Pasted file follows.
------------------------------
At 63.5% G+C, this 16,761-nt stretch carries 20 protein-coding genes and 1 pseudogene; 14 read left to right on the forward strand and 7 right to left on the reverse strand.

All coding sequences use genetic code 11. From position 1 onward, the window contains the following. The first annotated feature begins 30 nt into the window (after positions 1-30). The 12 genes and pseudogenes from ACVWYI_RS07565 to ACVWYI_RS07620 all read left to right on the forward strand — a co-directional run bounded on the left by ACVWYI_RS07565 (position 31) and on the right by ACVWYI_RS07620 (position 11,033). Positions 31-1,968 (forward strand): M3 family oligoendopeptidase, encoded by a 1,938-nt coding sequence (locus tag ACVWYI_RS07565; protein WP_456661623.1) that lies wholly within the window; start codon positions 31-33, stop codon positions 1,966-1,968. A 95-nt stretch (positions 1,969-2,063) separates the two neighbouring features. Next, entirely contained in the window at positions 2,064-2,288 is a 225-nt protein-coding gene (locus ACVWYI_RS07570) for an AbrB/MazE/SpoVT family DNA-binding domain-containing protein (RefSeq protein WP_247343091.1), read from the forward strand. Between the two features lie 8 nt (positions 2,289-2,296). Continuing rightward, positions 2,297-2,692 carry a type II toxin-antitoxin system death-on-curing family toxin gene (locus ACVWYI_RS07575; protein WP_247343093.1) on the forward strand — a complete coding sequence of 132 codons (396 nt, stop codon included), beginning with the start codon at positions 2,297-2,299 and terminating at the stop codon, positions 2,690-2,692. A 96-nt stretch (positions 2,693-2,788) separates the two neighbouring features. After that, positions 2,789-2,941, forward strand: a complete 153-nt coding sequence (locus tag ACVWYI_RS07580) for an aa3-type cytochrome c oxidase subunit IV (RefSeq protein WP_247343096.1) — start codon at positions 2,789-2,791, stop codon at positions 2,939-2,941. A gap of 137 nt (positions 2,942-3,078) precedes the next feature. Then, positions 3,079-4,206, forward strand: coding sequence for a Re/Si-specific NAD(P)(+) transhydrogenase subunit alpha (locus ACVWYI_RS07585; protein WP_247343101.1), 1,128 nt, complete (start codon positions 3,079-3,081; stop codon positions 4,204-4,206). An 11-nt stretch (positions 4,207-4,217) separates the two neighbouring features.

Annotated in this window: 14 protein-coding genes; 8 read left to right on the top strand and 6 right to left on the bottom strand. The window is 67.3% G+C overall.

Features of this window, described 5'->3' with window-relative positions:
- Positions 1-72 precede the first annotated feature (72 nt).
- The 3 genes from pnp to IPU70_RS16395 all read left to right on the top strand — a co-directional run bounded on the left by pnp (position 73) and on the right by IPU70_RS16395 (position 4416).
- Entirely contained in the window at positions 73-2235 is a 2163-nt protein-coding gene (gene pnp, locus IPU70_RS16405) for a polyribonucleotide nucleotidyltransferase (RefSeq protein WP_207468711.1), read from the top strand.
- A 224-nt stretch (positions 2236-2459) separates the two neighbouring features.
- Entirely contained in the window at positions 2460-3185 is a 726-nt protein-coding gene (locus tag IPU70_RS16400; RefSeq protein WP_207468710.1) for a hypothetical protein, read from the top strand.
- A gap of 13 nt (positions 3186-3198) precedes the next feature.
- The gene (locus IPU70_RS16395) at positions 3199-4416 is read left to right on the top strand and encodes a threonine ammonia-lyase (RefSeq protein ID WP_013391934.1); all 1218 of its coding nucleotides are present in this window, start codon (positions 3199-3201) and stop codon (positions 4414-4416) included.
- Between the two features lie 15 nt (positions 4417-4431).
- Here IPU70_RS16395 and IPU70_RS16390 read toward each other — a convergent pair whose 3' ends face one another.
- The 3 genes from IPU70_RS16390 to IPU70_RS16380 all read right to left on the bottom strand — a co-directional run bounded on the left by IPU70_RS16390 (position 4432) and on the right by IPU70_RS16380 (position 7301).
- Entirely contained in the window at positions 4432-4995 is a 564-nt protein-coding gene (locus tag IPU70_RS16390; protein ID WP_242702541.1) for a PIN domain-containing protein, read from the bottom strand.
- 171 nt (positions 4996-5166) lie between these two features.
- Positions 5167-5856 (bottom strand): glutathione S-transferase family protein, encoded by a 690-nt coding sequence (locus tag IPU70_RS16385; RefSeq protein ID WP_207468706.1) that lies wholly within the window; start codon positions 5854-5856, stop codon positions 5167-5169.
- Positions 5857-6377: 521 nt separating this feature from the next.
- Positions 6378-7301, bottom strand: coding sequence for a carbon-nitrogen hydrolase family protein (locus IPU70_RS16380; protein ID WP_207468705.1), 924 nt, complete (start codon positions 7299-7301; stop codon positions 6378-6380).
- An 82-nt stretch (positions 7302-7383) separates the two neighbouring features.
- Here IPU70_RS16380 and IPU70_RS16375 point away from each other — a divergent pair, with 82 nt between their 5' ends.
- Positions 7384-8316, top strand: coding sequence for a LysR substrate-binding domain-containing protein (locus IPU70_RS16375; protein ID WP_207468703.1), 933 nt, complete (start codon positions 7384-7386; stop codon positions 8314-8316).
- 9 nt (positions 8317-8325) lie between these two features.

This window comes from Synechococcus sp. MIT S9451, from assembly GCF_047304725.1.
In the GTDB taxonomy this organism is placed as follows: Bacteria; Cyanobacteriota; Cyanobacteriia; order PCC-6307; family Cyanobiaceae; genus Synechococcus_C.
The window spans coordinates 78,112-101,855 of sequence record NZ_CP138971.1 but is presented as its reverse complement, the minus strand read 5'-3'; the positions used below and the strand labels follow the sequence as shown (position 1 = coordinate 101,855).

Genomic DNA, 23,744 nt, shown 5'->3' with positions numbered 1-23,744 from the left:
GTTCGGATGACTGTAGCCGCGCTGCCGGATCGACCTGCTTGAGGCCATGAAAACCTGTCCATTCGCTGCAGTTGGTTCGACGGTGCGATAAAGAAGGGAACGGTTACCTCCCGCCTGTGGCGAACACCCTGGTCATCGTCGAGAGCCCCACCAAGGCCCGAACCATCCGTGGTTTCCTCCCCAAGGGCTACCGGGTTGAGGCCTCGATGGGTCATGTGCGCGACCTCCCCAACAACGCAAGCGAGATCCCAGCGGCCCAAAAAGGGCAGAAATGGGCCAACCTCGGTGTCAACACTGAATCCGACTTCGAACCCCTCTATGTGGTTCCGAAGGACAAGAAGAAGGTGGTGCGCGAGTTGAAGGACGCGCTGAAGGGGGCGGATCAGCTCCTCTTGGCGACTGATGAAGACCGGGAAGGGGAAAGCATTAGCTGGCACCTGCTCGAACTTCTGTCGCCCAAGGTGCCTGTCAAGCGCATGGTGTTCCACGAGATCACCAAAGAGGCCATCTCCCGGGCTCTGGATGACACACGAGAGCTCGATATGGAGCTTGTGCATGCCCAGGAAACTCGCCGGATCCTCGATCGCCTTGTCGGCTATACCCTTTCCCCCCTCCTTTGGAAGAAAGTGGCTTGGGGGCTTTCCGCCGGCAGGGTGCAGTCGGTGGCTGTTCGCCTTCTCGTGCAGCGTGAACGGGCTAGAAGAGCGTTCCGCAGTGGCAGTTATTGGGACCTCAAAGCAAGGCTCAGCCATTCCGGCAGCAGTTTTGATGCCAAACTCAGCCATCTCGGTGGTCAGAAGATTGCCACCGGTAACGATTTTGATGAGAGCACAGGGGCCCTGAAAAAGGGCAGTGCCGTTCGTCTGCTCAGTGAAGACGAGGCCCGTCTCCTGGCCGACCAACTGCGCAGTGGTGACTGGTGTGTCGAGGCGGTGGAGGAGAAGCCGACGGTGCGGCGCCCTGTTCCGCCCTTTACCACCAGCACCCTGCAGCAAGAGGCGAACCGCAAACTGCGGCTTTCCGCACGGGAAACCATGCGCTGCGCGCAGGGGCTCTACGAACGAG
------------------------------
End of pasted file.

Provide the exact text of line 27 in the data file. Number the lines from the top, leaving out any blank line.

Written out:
Genomic DNA, 23,744 nt, shown 5'->3' with positions numbered 1-23,744 from the left: